Recommendation: Until HUD revises lead-based paint regulations for federally owned properties, the Secretary of Agriculture should direct the Administrator, FmHA, to include properties built between 1950 and 1978 in procedures for lead-based paint.

    Agency Affected: Department of Agriculture

  6. Status: Closed - Not Implemented

    Comments: According to officials in the Office of Safety and Health of the Rural Housing and Community Development Service, the Department of Agriculture prefers to defer to the Department of Housing and Urban Development in matters of lead-based paint regulation and hazard abatement. Therefore, interim action by USDA to include properties built before 1978 has been halted in favor of using the new regulations proposed by HUD on June 7, 1996.

    Recommendation: Until HUD revises lead-based paint regulations for federally owned properties, the Secretary of Agriculture should direct the Administrator, FmHA, to eliminate any contradictions in procedures issued to county personnel and ensure that these personnel are familiar with lead-based paint policies and procedures for FmHA-owned properties.

    Agency Affected: Department of Agriculture

  7. Status: Closed - Not Implemented

    Comments: According to the Deputy Director of HUD's Office of Lead-Based Paint Abatement and Poisoning Prevention, HUD has not and does not plan to implement this recommendation. However, GAO still believes that HUD should implement this recommendation as part of a comprehensive effort to protect children from lead-based paint poisoning.

    Recommendation: In order to help ensure that current and future inspection, treatment, and notification requirements are properly and consistently implemented by the field offices, the Secretaries of Housing and Urban Development, Veterans Affairs, and Agriculture should direct appropriate headquarters officials to: (1) require that all field offices regularly report on their compliance with lead-based paint regulations and procedures; and (2) verify such compliance during scheduled field office visits or reviews.

    Agency Affected: Department of Housing and Urban Development

  8. Status: Closed - Implemented

    Comments: In November 1993, VA revised its quality control review procedures to include questions that address lead-based paint inspections, treatment, notification, and documentation requirements. However, the action taken is only partially responsive to this recommendation. According to the Staff Assistant to the Director of VA's Loan Guaranty Service, VA has not required (and has no plans to require) that all regional offices regularly report on their compliance with lead-based paint regulations and procedures. Rather, the quality control reviews, conducted by headquarters personnel at regional offices every 2 to 3 years, will continue to be used as the mechanism for reporting regional office compliance with lead-based paint procedures.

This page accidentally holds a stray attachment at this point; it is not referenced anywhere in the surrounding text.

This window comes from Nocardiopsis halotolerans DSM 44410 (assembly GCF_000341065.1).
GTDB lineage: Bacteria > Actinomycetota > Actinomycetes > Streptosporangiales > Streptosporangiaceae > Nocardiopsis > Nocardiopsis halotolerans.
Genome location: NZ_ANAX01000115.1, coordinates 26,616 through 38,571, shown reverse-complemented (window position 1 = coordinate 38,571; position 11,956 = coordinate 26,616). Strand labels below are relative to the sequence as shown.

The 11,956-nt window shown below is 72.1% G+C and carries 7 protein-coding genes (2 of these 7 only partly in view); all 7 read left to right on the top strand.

Recommendation: In order to help ensure that current and future inspection, treatment, and notification requirements are properly and consistently implemented by the field offices, the Secretaries of Housing and Urban Development, Veterans Affairs, and Agriculture should direct appropriate headquarters officials to: (1) require that all field offices regularly report on their compliance with lead-based paint regulations and procedures; and (2) verify such compliance during scheduled field office visits or reviews.

    Agency Affected: Department of Agriculture

  9. Status: Closed - Not Implemented

    Comments: VA stated that it would not be appropriate for individual agencies to conduct the postsale surveys that GAO had recommended.

    Recommendation: The Secretaries of Housing and Urban Development, Veterans Affairs, and Agriculture should periodically survey a sample of parents living in post-1960 homes sold by federal agencies to determine the degree to which interim controls and abatements have fully and safely been implemented. The surveys should be designed to determine not only the extent to which interim controls and abatements have been implemented, but also what additional or improved guidance will help parents be more effective in reducing their children's exposure to lead-based paint hazards.

    Agency Affected: Department of Veterans Affairs

  10. Status: Closed - Implemented

    Comments: According to FmHA's Assistant Administrator for Housing, the loan docket review sheets for single-family housing--the primary mechanism used by FmHA headquarters to monitor field office compliance with FmHA's rules and regulations--were revised in fiscal year 1995 to include an inquiry on lead-based paint notification. Lead-based paint inspection and treatment requirements were not covered in the revision, and FmHA officials do not know if further changes in the loan docket review sheets to achieve the full intent of GAO's recommendation will be made.

    Recommendation: In order to help ensure that current and future inspection, treatment, and notification requirements are properly and consistently implemented by the field offices, the Secretaries of Housing and Urban Development, Veterans Affairs, and Agriculture should direct appropriate headquarters officials to: (1) require that all field offices regularly report on their compliance with lead-based paint regulations and procedures; and (2) verify such compliance during scheduled field office visits or reviews.

    Agency Affected: Department of Housing and Urban Development